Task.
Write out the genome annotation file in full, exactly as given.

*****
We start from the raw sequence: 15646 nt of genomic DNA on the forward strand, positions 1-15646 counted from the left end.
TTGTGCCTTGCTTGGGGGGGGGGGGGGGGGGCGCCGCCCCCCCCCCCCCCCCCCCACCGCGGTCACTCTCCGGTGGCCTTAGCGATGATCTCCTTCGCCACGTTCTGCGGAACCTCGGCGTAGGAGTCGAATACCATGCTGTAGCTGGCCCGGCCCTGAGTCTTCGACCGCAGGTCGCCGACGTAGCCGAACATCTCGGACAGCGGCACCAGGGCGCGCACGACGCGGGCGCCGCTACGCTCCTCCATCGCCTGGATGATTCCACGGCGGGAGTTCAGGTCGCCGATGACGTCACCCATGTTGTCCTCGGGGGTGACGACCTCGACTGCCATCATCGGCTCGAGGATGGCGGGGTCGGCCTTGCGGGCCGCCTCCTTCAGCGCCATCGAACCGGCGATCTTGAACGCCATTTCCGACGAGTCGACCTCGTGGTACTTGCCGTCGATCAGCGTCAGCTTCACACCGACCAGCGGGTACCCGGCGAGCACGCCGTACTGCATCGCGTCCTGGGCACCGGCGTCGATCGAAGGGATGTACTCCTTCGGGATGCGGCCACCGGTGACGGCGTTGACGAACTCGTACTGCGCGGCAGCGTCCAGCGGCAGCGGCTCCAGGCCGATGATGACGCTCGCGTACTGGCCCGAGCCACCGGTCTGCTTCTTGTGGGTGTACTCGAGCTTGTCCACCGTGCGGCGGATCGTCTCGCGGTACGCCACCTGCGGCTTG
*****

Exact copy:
We start from the raw sequence: 15646 nt of genomic DNA on the forward strand, positions 1-15646 counted from the left end.
TTGTGCCTTGCTTGGGGGGGGGGGGGGGGGGCGCCGCCCCCCCCCCCCCCCCCCCACCGCGGTCACTCTCCGGTGGCCTTAGCGATGATCTCCTTCGCCACGTTCTGCGGAACCTCGGCGTAGGAGTCGAATACCATGCTGTAGCTGGCCCGGCCCTGAGTCTTCGACCGCAGGTCGCCGACGTAGCCGAACATCTCGGACAGCGGCACCAGGGCGCGCACGACGCGGGCGCCGCTACGCTCCTCCATCGCCTGGATGATTCCACGGCGGGAGTTCAGGTCGCCGATGACGTCACCCATGTTGTCCTCGGGGGTGACGACCTCGACTGCCATCATCGGCTCGAGGATGGCGGGGTCGGCCTTGCGGGCCGCCTCCTTCAGCGCCATCGAACCGGCGATCTTGAACGCCATTTCCGACGAGTCGACCTCGTGGTACTTGCCGTCGATCAGCGTCAGCTTCACACCGACCAGCGGGTACCCGGCGAGCACGCCGTACTGCATCGCGTCCTGGGCACCGGCGTCGATCGAAGGGATGTACTCCTTCGGGATGCGGCCACCGGTGACGGCGTTGACGAACTCGTACTGCGCGGCAGCGTCCAGCGGCAGCGGCTCCAGGCCGATGATGACGCTCGCGTACTGGCCCGAGCCACCGGTCTGCTTCTTGTGGGTGTACTCGAGCTTGTCCACCGTGCGGCGGATCGTCTCGCGGTACGCCACCTGCGGCTTG